What manuals do I need? The Franchise Manual – this manual sets out in detail how to run a franchise business, and will typically include general sections on marketing, selling, recruiting staff, training staff, HR and Health and Safety, GDPR, looking after premises, statutory requirements on employment, employee sick pay, pensions, annual leave and all the 1001 things a responsible business owner has to keep in mind to run a successful business. The Operations Manual – this is how to run the specific franchise. The Operations Manual contains the details of the way in which the franchisor’s system is to be operated in order to discharge the obligations contained in the agreement. Typically, an operations manual will;
- Document the main operating requirements
- Document the main management requirements
- Identify the responsibilities of the franchisee
- Define the core values of the franchise Ø Set benchmarks for quality
- Define KPI.s, reporting and monitoring procedures
- Cross reference with other documents, manuals and training aids It is possible to combine these two into one manual if the franchisee is the only user. However, if the operations part of the manual is also to be used by employees, there needs to be separation as some of the Franchise Manual contents are for the franchisee’s information and use only. In retail situations, there may also be a need for handbooks for the retail assistants covering simple instructions on, for instance, attendance, dress, sickness and so on.
Franchisees will use any reference work which is user-friendly and a real help in the day-to-day running of the business but will use any tome which is dense, wordy and irrelevant as a door stop. To get the best out of the manual, consider;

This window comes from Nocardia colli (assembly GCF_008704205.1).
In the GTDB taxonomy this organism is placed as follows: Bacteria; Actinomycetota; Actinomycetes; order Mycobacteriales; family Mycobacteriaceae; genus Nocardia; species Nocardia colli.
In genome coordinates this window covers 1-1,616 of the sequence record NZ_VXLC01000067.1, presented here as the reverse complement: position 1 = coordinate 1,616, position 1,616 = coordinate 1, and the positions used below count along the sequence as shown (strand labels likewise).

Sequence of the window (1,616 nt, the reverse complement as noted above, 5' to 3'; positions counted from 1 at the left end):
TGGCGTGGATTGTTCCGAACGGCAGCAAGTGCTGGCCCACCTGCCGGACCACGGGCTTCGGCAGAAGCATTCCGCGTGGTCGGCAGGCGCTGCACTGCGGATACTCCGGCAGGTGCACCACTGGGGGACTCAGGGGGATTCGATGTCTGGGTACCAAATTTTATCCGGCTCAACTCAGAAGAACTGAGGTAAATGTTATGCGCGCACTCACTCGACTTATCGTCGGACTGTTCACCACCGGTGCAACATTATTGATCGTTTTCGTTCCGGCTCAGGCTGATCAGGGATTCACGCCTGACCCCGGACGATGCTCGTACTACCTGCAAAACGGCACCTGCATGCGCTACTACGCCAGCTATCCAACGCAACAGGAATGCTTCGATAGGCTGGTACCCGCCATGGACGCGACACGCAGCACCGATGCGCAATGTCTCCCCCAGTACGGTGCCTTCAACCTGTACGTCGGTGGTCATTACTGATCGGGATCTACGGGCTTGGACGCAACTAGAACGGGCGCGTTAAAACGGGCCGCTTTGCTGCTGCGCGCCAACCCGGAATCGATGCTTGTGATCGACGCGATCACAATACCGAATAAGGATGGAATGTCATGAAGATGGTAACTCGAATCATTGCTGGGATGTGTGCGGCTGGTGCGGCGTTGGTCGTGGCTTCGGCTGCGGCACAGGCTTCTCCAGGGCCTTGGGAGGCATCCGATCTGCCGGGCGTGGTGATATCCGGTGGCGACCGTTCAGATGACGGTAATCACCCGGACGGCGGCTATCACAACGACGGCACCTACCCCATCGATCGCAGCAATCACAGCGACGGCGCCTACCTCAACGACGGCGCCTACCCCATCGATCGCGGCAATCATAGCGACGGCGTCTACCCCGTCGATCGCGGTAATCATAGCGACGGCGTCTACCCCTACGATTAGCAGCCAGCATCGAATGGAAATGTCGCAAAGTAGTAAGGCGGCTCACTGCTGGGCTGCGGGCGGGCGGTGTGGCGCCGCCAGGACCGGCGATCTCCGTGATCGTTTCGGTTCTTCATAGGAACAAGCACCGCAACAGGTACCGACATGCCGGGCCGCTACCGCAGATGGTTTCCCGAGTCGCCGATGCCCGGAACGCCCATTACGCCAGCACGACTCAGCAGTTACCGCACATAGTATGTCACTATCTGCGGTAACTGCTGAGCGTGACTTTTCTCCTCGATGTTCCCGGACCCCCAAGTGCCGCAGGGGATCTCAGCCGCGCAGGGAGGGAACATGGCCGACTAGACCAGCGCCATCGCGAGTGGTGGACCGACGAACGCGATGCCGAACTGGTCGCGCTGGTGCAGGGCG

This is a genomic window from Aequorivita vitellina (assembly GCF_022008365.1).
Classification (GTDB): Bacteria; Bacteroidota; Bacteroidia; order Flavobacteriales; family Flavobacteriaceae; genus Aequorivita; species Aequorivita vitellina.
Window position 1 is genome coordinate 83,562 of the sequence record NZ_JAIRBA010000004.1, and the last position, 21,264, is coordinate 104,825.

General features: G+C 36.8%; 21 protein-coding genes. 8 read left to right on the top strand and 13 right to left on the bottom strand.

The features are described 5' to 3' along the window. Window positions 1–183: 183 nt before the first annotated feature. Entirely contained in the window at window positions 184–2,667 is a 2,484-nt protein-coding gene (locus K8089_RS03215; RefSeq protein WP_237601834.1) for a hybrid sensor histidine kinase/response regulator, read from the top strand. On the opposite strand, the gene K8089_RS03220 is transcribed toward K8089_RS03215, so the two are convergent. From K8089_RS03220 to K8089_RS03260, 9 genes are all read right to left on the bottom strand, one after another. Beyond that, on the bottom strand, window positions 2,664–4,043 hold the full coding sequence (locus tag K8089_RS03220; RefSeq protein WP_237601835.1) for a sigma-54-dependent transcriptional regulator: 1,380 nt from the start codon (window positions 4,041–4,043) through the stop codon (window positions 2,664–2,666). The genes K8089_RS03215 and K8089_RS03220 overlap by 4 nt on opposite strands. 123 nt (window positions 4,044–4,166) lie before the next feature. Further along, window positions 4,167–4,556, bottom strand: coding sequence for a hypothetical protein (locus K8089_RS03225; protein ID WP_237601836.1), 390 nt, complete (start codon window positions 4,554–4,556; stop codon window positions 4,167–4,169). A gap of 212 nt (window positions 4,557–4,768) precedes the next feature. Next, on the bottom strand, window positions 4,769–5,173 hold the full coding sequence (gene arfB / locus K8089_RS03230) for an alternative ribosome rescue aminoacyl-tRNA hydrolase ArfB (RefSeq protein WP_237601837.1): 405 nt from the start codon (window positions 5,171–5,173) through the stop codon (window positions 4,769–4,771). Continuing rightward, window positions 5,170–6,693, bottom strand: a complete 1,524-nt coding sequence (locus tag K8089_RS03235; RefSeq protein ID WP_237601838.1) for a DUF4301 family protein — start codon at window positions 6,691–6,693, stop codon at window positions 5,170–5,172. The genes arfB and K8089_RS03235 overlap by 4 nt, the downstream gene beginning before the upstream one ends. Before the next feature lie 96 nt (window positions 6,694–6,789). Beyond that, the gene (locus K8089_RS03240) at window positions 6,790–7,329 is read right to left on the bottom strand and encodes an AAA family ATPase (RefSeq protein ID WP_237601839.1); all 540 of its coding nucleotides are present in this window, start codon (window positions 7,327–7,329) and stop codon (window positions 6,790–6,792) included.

- Easy to read type face, short sentences, lots of graphics
- Appropriate medium – might be hard copy as a book, loose-leaf for easy page changes, or password protected electronic format
- Comprehensive index making each subject easy to find
- Cross reference system showing where other information may be found
- Common style with all other documents
Why use a professional manual writer?
Simply because gathering all the necessary information, writing it down in an easy to read format, and ensuring that all statutory requirements are included is a time consuming business, and often best looked at from the outside to get an objective underpinning of the Franchise Agreement as well as a guide to replicating the franchisor’s business.
Professional manual writers have franchise consultancy experience as well as authoring, editing and publishing skills. They have the software that turns a lot of words into an interesting reference guide, and the expertise to ensure that the manuals are consistent with all the other documents that define the franchisor’s business.